I read the article “Latin America-United States Relations” on Wikipedia. Instead of presenting both the U.S. and Latin American perspectives, the article focuses on the actions and plans of the U.S. toward Latin America. This is supported by the fact that the U.S. is often used as the subject in the content, as well as the larger proportion on U.S. foreign policies.

Apart from its perspective, the fact included in the article is not always referenced with reliable sources. A good example of this is the “19th Century to World War I” section. While there are hyperlinks to specific people and issues, the description of the treaties and processes are not cited. Despite most of the sections in the article are related to Latin America-United States Relations, some of them like “Academic Research” are not directly related.

In terms of the neutrality of the article, I think it is okay in general. But some of the content might seem to be biased. For example, the article mentions that most of the 10 million illegal immigrants are of Hispanic origins and these immigrants would send money back home. Not only are the statistics not cited, but the remarks of immigrants sending money is also pretty biased.

When it comes to the sources, most of them are working well. But some of them are only linking to the author’s Wikipedia page but not the book. Some of the sentences also seemed to be closely paraphrased. For example, the sentence “Latin America is the largest foreign supplier of oil to the United States and its fastest-growing trading partner, as well as the largest source of drugs.” is similar to the sentence “It is the United States’ fastest-growing trading partner, as well as its biggest supplier of illegal drugs” from the original source. On top of that, the sources used are not really updated. Some of the books and journal articles cited are from the 90s. In addition, there is no message posted on the talk page of the article. So, it is hard to trace the conversations going on behind the scenes about how to represent this topic. The article is also not in WikiProjects. 

Week 3 blog post

The articles by Rodo and Bolivar clearly reveal Latin America—United States relationship in the periods that they are written. It is no surprise that there are similar tropes used. Both authors show their concerns over the dominant power of the United States. In Rodo’s article, he describes the United States as a powerful country that is trying to conquest Latin America (Rodo, 1900, p.32). Bolivar agrees when he expresses his worries of the U.S. targetting Colombia and “plague America with miseries” (Bolivar, 1829, p.173).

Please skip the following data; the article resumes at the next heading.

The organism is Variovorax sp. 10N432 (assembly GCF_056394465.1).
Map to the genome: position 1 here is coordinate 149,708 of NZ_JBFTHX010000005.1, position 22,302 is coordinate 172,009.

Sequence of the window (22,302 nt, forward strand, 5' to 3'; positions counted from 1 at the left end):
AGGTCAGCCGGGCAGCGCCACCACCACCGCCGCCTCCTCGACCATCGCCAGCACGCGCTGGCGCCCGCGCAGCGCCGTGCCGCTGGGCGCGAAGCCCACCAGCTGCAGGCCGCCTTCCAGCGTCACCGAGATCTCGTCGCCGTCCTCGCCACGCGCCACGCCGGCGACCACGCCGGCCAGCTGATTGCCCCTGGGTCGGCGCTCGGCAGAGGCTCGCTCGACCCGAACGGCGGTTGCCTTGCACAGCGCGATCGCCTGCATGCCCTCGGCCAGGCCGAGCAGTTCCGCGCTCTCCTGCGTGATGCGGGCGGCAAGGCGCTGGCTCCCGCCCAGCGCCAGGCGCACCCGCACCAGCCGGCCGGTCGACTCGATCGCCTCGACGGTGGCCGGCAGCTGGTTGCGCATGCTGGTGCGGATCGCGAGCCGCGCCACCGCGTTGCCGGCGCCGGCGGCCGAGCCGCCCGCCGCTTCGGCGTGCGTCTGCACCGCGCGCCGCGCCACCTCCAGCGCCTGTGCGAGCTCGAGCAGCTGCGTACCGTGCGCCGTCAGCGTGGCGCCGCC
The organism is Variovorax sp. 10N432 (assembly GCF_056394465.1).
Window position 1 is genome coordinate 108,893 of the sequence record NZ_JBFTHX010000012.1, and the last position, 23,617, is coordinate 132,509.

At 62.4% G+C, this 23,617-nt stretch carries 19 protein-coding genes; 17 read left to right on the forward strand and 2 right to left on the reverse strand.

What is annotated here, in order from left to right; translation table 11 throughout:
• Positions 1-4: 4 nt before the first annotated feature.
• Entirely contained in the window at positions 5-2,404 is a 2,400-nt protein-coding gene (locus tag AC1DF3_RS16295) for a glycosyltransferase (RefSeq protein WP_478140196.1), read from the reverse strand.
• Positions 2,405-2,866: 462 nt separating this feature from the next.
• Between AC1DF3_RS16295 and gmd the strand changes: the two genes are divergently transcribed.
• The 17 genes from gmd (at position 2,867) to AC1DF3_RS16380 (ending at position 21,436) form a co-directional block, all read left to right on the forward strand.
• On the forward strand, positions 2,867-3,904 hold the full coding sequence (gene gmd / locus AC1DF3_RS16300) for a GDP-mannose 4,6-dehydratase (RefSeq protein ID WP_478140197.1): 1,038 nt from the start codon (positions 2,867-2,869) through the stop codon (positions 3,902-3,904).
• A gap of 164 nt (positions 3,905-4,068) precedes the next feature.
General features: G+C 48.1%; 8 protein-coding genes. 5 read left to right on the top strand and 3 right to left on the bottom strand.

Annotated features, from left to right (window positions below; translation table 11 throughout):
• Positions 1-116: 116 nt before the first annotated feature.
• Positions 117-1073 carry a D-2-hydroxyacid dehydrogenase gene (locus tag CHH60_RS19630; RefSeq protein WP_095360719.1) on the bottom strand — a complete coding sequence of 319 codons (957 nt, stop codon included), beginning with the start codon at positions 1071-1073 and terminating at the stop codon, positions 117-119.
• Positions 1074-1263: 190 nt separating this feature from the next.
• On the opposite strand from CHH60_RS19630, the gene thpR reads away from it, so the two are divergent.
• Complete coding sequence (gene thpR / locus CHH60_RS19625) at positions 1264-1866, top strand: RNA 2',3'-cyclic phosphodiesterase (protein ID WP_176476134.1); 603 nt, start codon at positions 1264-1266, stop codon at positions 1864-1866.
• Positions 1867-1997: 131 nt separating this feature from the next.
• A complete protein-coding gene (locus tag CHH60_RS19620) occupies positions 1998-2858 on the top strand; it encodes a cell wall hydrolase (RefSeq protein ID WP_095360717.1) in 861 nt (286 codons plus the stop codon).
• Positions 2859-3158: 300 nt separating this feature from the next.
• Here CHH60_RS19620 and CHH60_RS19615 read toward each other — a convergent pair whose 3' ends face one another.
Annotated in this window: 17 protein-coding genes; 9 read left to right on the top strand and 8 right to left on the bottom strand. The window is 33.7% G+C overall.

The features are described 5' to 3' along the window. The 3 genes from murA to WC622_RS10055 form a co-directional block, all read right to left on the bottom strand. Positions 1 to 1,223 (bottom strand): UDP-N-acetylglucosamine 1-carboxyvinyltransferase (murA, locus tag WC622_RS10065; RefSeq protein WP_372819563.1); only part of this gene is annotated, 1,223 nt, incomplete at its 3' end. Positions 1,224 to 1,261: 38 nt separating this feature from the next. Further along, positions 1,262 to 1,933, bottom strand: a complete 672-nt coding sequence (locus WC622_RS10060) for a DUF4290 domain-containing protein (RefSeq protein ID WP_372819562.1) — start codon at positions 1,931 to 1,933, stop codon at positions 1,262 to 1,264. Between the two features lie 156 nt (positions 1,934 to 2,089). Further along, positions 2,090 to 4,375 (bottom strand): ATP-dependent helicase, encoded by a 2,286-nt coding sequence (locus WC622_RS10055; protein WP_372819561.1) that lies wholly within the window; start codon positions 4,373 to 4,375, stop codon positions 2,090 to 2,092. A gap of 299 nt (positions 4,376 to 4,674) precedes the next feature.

Despite the similarities found in their stances toward an invasion of Latin America from the United States, Bolivar and Rodo hold different opinions on the way to resist U.S. dominance. While acknowledging the efficiency in American utilitarianism, Rodo believes that it is crucial for Latin Americans to respect and protect their unique culture and heritage from “Americanization” (Rodo, 1900, p.33). On the contrary, Bolivar argues that it is easier to protect Latin America, or at least Colombia, when other stronger countries like England and France are supporting its political decision (Bolivar, 1829, p.173). 

“They say, I say” Blog post

In Pike’s article “Wild People in Wild Lands,” he illustrates the negative stereotypes most Americans hold towards Latin Americans in the 19th century. In order to support his argument, Pike includes quotes from diverse parties from political leaders to travelers. He points out that Latin Americans are often categorized as poor and weak barbarians who are addicted to alcohol and sex. Apart from the lack of understanding of Latin Americans’ culture and traditions, he suggests that the stereotypes Americans created are tools to justify the stripping of Lain Americans’ political powers and properties.

In his article “The Anglo-Saxon and the World’s Future,” Strong shows his belief of the Anglo-Saxons in the United States being the best “race” in the world. He draws from works by famous scholars like Darwin and Adam Smith to support his arguments. He argues that civil liberty and pure spiritual Christianity are the qualities behind the superiority of the Anglo-Saxons. He predicts that the Anglo-Saxons will outnumber other races and finally taking over the world in the future.

In my view, both articles reveal the main reason behind stereotyping—ethnocentrism. While Pike points out that it is ignorance and misunderstanding of other races that allow the creation of negative stereotypes of Latin Americans, Strong clearly stands from an ethnocentric point of view in that he only sees the qualities that Anglo-Saxons have as superior. I think these articles raise our awareness of ethnocentricism and its harmful consequences to both ourselves and other races. It is important for us to get rid of our prejudices and be open to other cultures. In this way, we can truly respect one another.

MLK Day of Service

Today, I have joined several Justice Dialogues including “How Did We End Up Here? Navigating East Asian Identity & Privilege” in Lean Lecture Hall and “The Racial Divide in Infant Mortality” in Williams Hall. All of these talks were amazing and meaningful because race is a big issue here in the States. Not only did these talks reveal some of the racial/stereotypical problems, but listening to diverse perspectives also encouraged me to see things in a different lens. I believe we should all understand and respect one another regardless of race, gender, sex, and religion.